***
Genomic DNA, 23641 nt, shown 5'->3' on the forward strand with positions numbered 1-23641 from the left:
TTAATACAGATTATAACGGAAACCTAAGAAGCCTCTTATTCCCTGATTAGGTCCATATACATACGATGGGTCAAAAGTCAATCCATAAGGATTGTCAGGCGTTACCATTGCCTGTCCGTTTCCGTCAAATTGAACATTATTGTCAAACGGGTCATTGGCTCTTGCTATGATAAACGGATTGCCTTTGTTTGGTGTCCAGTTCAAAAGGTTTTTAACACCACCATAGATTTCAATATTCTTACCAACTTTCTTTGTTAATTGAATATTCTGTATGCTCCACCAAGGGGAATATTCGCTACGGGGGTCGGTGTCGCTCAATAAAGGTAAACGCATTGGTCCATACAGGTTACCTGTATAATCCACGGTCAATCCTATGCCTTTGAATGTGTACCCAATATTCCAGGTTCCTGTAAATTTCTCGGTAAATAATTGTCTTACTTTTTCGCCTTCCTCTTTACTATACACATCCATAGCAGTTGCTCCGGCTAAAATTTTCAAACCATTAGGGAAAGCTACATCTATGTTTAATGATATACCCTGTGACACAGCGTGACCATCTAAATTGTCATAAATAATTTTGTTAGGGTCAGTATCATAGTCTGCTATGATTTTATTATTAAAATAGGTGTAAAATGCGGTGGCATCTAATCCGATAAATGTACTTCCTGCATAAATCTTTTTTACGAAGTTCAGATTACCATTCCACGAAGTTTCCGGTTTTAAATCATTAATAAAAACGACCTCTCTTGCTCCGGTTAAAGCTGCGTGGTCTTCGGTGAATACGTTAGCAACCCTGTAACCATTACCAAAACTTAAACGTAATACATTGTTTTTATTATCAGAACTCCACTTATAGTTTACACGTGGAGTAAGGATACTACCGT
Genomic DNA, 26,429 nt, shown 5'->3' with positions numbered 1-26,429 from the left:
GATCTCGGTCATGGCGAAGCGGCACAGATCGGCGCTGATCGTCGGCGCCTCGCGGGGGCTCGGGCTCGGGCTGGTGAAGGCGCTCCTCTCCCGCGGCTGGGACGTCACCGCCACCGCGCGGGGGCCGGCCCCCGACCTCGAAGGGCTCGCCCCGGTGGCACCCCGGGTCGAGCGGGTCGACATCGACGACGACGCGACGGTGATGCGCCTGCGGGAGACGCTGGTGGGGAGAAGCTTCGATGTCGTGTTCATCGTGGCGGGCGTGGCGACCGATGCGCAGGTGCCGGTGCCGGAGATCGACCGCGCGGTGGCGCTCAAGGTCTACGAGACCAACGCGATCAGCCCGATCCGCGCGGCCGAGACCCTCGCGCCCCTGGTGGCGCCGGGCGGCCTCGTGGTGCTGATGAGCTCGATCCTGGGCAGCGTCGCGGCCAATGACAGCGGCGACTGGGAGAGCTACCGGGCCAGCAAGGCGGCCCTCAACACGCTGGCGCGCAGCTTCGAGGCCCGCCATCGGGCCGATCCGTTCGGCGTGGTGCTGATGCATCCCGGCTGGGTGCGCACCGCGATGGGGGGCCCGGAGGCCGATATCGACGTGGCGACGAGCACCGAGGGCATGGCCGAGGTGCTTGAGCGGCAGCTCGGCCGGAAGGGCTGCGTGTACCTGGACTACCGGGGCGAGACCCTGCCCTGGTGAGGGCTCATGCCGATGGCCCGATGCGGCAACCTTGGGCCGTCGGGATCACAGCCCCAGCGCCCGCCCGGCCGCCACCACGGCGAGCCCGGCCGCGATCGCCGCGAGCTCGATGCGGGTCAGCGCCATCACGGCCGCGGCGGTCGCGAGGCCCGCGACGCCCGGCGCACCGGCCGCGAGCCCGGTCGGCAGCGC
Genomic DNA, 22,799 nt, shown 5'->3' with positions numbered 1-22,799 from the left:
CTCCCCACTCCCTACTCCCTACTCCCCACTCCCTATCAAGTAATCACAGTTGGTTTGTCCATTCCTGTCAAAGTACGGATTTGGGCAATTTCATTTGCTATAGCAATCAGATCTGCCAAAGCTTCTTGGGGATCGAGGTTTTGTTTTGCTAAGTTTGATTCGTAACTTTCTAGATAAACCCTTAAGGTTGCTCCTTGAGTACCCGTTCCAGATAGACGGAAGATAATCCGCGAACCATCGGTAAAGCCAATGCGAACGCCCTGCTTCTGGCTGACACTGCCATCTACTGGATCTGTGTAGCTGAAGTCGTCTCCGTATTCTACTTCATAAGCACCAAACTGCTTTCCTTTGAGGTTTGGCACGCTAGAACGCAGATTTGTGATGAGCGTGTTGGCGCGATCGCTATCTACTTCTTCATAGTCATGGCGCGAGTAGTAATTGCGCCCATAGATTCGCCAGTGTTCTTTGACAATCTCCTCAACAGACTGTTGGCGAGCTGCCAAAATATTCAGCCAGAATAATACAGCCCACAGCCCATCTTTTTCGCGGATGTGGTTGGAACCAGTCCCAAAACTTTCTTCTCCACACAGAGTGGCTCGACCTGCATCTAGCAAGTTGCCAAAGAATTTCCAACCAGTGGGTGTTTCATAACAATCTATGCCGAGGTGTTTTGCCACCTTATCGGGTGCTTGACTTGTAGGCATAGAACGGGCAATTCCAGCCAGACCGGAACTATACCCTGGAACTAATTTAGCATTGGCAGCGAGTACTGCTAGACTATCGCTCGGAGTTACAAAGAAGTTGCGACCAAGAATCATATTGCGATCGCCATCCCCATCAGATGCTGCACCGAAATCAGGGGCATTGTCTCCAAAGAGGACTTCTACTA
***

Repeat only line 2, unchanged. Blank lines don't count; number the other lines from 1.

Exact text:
TTAATACAGATTATAACGGAAACCTAAGAAGCCTCTTATTCCCTGATTAGGTCCATATACATACGATGGGTCAAAAGTCAATCCATAAGGATTGTCAGGCGTTACCATTGCCTGTCCGTTTCCGTCAAATTGAACATTATTGTCAAACGGGTCATTGGCTCTTGCTATGATAAACGGATTGCCTTTGTTTGGTGTCCAGTTCAAAAGGTTTTTAACACCACCATAGATTTCAATATTCTTACCAACTTTCTTTGTTAATTGAATATTCTGTATGCTCCACCAAGGGGAATATTCGCTACGGGGGTCGGTGTCGCTCAATAAAGGTAAACGCATTGGTCCATACAGGTTACCTGTATAATCCACGGTCAATCCTATGCCTTTGAATGTGTACCCAATATTCCAGGTTCCTGTAAATTTCTCGGTAAATAATTGTCTTACTTTTTCGCCTTCCTCTTTACTATACACATCCATAGCAGTTGCTCCGGCTAAAATTTTCAAACCATTAGGGAAAGCTACATCTATGTTTAATGATATACCCTGTGACACAGCGTGACCATCTAAATTGTCATAAATAATTTTGTTAGGGTCAGTATCATAGTCTGCTATGATTTTATTATTAAAATAGGTGTAAAATGCGGTGGCATCTAATCCGATAAATGTACTTCCTGCATAAATCTTTTTTACGAAGTTCAGATTACCATTCCACGAAGTTTCCGGTTTTAAATCATTAATAAAAACGACCTCTCTTGCTCCGGTTAAAGCTGCGTGGTCTTCGGTGAATACGTTAGCAACCCTGTAACCATTACCAAAACTTAAACGTAATACATTGTTTTTATTATCAGAACTCCACTTATAGTTTACACGTGGAGTAAGGATACTACCGT